NEW YORK, OCTOBER 29, 1947 - I have waited a while before saying anything about the Un-American Activities Committee's current investigation of the Hollywood film industry. I would not be very much surprised if some writers or actors or stagehands, or what not, were found to have Communist leanings, but I was surprised to find that, at the start of the inquiry, some of the big producers were so chicken-hearted about speaking up for the freedom of their industry.
One thing is sure--none of the arts flourishes on censorship and repression. And by this time it should be evident that the American public is capable of doing its own censoring. Certainly, the Thomas Committee is growing more ludicrous daily. The picture of six officers ejecting a writer from the witness stand because he refused to say whether he was a Communist or not is pretty funny, and I think before long we are all going to see how hysterical and foolish we have become.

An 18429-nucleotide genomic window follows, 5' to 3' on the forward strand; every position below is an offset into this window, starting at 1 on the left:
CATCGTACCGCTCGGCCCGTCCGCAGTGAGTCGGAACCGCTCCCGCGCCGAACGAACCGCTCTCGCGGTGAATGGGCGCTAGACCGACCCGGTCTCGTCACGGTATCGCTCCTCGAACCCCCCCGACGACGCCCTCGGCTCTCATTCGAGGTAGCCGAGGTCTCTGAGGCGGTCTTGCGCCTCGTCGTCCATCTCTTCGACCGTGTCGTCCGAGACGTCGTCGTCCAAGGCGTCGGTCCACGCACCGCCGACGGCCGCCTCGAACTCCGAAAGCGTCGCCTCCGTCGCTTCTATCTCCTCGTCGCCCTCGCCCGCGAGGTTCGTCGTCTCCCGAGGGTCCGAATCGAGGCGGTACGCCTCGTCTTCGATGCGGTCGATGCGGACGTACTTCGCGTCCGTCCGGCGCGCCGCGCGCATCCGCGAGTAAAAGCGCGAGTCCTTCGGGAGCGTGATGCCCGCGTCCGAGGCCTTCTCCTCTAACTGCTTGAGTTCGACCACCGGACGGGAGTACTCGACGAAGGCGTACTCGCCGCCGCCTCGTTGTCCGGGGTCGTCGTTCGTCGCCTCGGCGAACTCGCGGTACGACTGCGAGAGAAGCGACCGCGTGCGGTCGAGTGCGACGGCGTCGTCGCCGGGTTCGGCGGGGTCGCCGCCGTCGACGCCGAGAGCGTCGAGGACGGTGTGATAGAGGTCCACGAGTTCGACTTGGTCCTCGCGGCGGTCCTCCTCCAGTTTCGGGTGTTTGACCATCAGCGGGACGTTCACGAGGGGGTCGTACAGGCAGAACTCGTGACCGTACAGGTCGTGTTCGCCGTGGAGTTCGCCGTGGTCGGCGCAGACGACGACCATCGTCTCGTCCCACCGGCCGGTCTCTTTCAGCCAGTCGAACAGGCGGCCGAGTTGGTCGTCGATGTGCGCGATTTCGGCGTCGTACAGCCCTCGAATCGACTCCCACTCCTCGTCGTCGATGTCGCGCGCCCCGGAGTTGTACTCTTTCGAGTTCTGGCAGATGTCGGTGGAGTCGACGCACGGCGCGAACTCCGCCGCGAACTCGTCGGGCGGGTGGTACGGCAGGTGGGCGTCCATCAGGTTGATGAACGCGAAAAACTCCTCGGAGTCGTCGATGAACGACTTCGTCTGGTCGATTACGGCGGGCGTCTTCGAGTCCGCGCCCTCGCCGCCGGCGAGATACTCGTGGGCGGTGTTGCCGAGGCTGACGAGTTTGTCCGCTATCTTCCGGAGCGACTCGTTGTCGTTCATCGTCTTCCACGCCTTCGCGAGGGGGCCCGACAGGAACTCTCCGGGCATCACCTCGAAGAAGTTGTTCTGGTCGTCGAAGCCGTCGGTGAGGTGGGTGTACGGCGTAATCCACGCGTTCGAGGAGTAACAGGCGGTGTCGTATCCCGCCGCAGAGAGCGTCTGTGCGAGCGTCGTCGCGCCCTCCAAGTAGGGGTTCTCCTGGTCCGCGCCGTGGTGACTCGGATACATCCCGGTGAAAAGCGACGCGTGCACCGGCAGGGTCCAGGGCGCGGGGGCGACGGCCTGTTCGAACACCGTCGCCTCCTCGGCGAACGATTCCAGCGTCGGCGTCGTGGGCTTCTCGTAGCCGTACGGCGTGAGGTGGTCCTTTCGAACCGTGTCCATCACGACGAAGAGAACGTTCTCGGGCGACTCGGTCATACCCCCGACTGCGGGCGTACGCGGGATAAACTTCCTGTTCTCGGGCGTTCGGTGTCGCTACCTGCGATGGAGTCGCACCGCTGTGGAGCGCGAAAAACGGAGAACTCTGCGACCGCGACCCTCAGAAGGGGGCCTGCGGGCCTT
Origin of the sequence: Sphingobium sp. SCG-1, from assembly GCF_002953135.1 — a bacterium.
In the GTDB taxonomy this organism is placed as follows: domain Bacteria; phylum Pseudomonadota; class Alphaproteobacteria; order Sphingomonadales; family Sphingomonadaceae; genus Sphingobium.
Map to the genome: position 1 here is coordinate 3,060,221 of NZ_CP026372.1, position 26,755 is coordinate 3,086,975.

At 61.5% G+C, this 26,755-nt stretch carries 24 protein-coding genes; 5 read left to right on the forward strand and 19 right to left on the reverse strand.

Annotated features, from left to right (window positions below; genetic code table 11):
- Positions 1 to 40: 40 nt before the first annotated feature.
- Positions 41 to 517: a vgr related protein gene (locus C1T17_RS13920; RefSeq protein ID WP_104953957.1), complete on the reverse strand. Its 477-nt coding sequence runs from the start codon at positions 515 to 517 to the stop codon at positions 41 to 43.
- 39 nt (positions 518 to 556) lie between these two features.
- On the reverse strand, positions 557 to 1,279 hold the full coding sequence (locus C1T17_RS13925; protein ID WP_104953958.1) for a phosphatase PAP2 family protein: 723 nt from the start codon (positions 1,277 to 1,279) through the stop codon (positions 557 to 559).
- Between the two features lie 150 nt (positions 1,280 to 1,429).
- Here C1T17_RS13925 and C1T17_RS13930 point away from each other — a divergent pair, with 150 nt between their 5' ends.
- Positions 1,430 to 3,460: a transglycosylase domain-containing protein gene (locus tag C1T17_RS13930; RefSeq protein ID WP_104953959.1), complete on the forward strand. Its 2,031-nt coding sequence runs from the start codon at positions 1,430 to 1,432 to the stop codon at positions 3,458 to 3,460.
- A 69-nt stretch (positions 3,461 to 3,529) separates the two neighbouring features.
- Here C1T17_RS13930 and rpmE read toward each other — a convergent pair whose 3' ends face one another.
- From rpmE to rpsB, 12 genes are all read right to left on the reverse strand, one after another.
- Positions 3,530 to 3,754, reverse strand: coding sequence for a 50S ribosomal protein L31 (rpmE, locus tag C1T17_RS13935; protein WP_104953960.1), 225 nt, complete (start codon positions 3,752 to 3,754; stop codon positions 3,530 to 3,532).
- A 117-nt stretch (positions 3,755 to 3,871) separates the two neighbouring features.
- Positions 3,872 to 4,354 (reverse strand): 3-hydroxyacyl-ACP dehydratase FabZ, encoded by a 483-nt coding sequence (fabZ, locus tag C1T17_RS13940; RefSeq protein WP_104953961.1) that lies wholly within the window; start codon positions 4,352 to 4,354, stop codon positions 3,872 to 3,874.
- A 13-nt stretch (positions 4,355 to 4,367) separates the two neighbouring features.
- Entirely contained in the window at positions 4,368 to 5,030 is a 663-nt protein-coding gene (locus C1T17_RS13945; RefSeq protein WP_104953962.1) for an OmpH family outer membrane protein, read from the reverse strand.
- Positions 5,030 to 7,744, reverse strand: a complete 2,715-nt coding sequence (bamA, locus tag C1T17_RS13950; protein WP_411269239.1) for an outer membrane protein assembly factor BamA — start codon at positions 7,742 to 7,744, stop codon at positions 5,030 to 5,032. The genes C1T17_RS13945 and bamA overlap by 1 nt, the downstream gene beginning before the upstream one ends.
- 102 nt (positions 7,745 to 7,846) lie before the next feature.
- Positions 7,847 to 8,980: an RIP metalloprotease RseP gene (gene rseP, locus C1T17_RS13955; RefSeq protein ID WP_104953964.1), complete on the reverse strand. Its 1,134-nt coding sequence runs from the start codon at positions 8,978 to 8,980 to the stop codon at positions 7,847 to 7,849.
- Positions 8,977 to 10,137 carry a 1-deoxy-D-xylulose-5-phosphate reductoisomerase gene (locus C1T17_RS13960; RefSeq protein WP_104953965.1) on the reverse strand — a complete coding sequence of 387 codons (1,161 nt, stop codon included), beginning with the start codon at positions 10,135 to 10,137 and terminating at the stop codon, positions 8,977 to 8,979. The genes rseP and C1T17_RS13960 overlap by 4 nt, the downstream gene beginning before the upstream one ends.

The film industry is a great industry with infinite possibilities for good and bad. Its primary purpose is to entertain people. On the side, it can do many other things. It can popularize certain ideals, it can make education palatable. But in the long run, the judge who decides whether what it does is good or bad is the man or woman who attends the movies. In a democratic country I do not think the public will tolerate a removal of its right to decide what it thinks of the ideas and performances of those who make the movie industry work.
I have never liked the idea of an Un-American Activities Committee. I have always thought that a strong democracy should stand by its fundamental beliefs and that a citizen of the United States should be considered innocent until he is proved guilty.